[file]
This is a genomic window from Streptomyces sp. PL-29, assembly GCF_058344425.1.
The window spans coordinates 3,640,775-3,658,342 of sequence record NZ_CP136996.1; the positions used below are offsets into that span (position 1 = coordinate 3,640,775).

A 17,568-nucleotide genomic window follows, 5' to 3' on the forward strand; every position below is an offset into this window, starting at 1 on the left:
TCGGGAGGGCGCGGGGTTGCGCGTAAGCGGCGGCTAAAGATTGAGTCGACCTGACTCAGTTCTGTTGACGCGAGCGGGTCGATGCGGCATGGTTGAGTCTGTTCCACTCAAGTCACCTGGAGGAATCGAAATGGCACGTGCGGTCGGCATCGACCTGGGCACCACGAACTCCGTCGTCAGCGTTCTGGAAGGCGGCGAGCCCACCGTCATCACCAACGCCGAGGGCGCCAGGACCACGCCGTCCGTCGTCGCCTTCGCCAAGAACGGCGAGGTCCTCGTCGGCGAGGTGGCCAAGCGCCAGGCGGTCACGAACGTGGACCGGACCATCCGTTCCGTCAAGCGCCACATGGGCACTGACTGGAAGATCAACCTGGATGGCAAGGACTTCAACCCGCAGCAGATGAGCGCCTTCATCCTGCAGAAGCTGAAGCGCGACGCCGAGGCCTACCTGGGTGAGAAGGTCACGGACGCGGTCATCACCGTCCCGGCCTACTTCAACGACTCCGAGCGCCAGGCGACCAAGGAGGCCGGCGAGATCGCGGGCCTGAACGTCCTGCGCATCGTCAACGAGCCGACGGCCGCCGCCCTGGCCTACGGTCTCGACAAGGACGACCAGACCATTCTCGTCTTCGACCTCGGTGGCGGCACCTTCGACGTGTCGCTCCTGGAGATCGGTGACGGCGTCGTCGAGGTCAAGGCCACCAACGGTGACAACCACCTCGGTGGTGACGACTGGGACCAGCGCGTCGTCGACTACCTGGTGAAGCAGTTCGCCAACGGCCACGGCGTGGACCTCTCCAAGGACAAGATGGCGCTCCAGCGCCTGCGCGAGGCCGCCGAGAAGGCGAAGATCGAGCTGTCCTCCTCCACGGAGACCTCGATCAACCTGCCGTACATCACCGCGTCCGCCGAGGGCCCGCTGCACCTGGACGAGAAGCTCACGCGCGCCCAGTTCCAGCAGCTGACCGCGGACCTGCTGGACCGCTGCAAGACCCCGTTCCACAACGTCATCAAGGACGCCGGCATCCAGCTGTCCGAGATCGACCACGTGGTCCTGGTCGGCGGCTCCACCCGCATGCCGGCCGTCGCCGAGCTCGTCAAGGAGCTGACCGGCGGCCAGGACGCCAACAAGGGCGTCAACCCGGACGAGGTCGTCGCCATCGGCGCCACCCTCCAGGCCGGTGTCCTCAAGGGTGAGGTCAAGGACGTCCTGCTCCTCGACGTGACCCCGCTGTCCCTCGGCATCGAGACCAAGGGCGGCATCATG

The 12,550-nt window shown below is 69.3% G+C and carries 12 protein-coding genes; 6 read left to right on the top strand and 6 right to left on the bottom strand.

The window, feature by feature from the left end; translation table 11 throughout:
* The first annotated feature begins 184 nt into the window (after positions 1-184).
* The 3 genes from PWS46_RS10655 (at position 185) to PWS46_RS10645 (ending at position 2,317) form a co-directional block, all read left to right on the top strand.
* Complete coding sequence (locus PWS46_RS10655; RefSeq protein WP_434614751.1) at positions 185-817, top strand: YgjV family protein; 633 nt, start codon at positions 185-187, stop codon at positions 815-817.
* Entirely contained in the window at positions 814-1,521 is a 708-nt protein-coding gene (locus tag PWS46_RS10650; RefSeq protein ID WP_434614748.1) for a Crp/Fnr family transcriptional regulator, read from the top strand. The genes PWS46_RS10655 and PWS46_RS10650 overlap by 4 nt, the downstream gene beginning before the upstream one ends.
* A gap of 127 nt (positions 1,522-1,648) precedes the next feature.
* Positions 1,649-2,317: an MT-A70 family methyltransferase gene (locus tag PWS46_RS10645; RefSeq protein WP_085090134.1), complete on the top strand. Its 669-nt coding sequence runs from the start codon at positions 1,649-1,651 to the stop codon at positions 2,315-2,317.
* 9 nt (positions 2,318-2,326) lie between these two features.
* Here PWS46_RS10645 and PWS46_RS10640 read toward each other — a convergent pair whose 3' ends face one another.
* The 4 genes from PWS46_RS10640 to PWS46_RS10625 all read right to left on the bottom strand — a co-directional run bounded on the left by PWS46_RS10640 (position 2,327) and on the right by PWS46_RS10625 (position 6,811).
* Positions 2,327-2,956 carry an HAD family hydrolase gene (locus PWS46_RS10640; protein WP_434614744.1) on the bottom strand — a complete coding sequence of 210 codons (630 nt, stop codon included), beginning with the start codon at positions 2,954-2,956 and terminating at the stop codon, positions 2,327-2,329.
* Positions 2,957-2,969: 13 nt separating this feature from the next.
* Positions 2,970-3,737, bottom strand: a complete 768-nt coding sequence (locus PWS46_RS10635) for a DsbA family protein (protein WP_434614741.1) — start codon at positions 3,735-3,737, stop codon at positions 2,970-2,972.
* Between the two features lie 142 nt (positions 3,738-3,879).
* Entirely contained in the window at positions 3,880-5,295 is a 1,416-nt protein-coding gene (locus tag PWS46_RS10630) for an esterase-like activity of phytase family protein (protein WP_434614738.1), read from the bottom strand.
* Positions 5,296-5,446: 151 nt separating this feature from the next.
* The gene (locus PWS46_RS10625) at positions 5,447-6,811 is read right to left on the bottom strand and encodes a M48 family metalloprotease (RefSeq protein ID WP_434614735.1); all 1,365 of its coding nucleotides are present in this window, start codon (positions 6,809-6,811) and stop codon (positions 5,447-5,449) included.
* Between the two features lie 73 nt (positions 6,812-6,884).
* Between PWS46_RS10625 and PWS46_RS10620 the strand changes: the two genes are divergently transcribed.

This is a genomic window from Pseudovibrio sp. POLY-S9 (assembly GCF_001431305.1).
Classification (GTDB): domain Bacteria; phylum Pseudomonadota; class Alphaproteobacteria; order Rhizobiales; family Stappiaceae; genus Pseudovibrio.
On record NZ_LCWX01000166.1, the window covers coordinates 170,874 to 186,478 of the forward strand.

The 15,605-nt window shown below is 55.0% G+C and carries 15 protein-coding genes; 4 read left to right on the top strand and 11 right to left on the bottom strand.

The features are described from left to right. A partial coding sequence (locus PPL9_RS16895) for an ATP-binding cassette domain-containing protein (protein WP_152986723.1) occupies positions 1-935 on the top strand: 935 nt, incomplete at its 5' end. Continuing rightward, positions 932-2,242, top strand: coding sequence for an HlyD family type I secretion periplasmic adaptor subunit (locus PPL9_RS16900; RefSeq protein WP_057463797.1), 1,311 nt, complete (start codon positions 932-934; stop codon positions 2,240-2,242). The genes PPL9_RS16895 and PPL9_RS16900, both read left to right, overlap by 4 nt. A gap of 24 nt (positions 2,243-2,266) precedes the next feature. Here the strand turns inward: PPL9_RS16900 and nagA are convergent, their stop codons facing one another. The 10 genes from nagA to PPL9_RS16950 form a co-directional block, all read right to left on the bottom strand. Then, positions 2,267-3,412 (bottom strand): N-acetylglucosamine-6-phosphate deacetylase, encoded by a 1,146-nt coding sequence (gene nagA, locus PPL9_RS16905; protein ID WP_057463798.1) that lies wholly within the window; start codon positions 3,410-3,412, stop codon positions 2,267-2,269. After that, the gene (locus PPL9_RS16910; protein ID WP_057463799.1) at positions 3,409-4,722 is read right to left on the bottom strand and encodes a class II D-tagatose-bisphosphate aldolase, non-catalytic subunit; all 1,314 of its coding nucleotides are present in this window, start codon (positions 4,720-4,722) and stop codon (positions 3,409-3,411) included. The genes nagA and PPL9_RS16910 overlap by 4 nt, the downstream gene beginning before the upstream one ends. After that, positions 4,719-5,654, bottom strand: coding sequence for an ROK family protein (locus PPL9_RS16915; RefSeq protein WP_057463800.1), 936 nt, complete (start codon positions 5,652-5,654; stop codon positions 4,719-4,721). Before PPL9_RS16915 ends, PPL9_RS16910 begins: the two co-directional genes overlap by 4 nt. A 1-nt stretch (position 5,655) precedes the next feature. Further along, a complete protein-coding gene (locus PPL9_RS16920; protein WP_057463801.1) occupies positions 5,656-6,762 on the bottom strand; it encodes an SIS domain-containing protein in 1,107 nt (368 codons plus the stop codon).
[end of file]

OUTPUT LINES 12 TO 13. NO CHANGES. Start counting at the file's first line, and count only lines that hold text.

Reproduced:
* Positions 1,649-2,317: an MT-A70 family methyltransferase gene (locus tag PWS46_RS10645; RefSeq protein WP_085090134.1), complete on the top strand. Its 669-nt coding sequence runs from the start codon at positions 1,649-1,651 to the stop codon at positions 2,315-2,317.
* 9 nt (positions 2,318-2,326) lie between these two features.